Take on Fashion and Nonseasonal Collections
We both feel clothing is much more than clothes. You can express a lot through clothing. Our whole idea behind Ode to Odd was to make clothes which convey a message.That message can be anything. Like our first collection was inspired by the art of letter writing and khaki clad postmen, we have used power silhouettes and suits. We also believe that when a woman donnes a suit, she feels strong. It gives her a certain kind of image. We feel in today’s time Fashion has become so much about expression. So for our first collection, we wanted it to be about strong women. Secondly, we do not run on a season basis since it  is quite hectic., that's why we named our first collection, collection 001 and would name our future collections similarly like collection 002 and so on. We are quite young right now so we want to take our time to develop the right team, the right kind of work as well as develop our aesthetic. We believe that inspiration doesn't come time bound. We want to take our own space and time to create a collection. We want to be relevant in the market, but we believe in creating something which is timeless like if we are creating something today it should relevant in 10 years time.'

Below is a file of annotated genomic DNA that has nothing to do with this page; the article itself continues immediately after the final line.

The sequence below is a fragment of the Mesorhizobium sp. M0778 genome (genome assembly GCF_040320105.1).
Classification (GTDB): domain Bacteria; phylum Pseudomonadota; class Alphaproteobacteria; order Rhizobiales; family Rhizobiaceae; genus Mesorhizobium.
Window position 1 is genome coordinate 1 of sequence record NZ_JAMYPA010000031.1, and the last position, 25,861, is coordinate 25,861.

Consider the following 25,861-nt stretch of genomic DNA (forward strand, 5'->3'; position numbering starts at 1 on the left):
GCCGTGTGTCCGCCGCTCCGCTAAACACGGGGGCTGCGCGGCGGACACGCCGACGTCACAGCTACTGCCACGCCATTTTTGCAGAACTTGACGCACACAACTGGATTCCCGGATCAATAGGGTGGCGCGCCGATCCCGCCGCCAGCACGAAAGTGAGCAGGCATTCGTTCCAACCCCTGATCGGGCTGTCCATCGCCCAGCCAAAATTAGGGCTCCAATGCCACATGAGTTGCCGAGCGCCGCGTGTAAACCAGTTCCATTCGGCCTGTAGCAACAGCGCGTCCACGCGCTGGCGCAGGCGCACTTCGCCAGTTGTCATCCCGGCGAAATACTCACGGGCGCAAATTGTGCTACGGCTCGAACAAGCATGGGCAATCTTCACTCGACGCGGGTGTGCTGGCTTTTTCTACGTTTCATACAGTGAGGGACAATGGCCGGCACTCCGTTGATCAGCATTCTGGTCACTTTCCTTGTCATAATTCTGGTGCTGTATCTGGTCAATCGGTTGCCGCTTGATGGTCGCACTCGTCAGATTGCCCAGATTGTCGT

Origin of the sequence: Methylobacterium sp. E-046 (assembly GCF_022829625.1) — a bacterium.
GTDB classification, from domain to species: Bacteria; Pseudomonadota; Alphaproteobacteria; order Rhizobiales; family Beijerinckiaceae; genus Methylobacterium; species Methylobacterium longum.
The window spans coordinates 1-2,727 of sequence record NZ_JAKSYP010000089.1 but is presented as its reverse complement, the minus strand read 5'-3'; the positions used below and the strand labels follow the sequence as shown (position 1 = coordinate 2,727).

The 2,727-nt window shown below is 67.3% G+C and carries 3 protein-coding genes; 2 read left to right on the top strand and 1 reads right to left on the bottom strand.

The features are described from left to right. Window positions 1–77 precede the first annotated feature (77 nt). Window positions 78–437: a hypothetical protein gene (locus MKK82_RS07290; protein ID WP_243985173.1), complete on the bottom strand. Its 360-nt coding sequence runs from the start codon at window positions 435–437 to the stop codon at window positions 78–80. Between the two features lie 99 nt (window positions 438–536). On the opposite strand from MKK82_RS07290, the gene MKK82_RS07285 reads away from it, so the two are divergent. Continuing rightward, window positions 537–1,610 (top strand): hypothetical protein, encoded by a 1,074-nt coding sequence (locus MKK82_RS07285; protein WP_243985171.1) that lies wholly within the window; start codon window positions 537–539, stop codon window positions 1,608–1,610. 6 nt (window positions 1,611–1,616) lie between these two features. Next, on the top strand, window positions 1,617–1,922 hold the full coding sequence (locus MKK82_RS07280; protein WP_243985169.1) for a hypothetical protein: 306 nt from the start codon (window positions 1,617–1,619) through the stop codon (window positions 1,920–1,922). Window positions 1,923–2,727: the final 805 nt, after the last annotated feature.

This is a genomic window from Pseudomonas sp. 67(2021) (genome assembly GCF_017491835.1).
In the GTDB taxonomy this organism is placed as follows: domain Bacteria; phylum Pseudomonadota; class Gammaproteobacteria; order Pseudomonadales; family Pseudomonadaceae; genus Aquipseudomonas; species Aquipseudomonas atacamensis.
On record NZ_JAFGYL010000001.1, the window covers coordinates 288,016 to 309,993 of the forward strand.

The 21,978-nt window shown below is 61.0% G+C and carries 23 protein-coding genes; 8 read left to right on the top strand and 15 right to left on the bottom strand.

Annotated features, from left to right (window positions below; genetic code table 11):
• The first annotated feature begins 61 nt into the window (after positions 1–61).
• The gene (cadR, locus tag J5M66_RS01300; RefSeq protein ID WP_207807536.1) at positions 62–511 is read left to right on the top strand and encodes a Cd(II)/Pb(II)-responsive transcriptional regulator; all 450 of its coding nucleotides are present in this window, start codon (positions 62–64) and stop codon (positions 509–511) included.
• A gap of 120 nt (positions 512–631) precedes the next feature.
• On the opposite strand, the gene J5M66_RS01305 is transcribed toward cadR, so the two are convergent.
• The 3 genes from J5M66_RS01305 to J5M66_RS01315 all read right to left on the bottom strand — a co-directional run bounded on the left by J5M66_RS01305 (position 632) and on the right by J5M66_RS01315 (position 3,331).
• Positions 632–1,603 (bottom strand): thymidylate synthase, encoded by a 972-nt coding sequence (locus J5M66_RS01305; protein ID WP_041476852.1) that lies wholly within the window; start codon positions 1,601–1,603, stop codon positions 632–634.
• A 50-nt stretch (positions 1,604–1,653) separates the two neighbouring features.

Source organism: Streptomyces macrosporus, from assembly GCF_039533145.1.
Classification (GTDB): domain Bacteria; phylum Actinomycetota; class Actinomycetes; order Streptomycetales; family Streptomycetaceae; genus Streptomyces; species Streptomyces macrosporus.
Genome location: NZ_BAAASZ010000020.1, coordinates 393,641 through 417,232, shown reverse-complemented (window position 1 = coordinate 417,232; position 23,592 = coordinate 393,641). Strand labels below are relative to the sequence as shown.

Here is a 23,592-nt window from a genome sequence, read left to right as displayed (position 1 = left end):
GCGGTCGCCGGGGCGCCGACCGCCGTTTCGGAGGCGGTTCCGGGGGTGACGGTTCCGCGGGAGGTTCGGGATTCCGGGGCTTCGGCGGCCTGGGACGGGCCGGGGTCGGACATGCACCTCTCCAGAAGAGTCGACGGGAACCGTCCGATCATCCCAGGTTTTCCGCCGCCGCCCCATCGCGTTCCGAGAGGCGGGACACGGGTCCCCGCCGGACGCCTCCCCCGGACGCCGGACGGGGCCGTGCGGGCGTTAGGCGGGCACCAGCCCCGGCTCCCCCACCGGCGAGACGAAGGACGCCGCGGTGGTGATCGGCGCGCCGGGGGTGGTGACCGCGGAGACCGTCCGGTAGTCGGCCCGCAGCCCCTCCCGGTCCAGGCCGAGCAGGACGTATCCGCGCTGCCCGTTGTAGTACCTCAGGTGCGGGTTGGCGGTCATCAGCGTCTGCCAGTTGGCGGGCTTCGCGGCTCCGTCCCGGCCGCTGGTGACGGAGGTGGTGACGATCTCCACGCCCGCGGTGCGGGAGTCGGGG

On being an Ethical brand
It is not possible nowadays to be a brand and not be sustainable. A brand has to be ethical, it has to be sustainable, if you are getting something from the environment, you should be able to give back to the environment and not harm it in any way. We use all sustainable and hand woven fabrics. Even in the lining of coats, we use pure and hand woven fabrics.
Our labels we made out of waste. We have so much scrap left out of the processes so we employ women who can do embroidery and make labels out of it. We ensure minimum waste in the studio. We make sure not to use plastic packaging.
We currently use cotton and  polyester thread. You cannot really use cotton thread for our kind of garments which are heavy. We want to work with silk thread and have tried to find good sources for silk thread but there aren't enough in India. We would love to find a good source for a silk thread in India and when we do, we will begin to use that.

Ode to Odd Shreya and Priyal

Shreya and Priyal

Challenges faced as a young label